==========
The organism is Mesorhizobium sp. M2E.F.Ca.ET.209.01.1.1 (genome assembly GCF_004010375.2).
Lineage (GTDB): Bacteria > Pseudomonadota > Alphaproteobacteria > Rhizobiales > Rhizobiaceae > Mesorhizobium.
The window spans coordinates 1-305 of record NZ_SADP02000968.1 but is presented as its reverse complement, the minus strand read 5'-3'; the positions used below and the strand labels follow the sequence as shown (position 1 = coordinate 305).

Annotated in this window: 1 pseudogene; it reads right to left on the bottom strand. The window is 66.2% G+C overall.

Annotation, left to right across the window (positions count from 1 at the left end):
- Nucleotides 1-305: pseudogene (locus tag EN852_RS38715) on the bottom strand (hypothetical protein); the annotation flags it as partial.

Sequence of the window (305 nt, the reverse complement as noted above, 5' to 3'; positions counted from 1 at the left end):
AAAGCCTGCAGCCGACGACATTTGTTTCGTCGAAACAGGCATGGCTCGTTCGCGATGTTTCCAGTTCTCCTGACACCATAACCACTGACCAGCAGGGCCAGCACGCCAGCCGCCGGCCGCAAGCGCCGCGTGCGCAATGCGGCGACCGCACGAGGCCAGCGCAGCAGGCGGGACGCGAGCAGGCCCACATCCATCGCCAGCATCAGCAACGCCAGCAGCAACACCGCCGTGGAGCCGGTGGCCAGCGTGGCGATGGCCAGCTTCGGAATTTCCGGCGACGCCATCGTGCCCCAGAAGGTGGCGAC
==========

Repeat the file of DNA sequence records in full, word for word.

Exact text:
The organism is Mesorhizobium sp. M2E.F.Ca.ET.209.01.1.1 (genome assembly GCF_004010375.2).
Lineage (GTDB): Bacteria > Pseudomonadota > Alphaproteobacteria > Rhizobiales > Rhizobiaceae > Mesorhizobium.
The window spans coordinates 1-305 of record NZ_SADP02000968.1 but is presented as its reverse complement, the minus strand read 5'-3'; the positions used below and the strand labels follow the sequence as shown (position 1 = coordinate 305).

Annotated in this window: 1 pseudogene; it reads right to left on the bottom strand. The window is 66.2% G+C overall.

Annotation, left to right across the window (positions count from 1 at the left end):
- Nucleotides 1-305: pseudogene (locus tag EN852_RS38715) on the bottom strand (hypothetical protein); the annotation flags it as partial.

Sequence of the window (305 nt, the reverse complement as noted above, 5' to 3'; positions counted from 1 at the left end):
AAAGCCTGCAGCCGACGACATTTGTTTCGTCGAAACAGGCATGGCTCGTTCGCGATGTTTCCAGTTCTCCTGACACCATAACCACTGACCAGCAGGGCCAGCACGCCAGCCGCCGGCCGCAAGCGCCGCGTGCGCAATGCGGCGACCGCACGAGGCCAGCGCAGCAGGCGGGACGCGAGCAGGCCCACATCCATCGCCAGCATCAGCAACGCCAGCAGCAACACCGCCGTGGAGCCGGTGGCCAGCGTGGCGATGGCCAGCTTCGGAATTTCCGGCGACGCCATCGTGCCCCAGAAGGTGGCGAC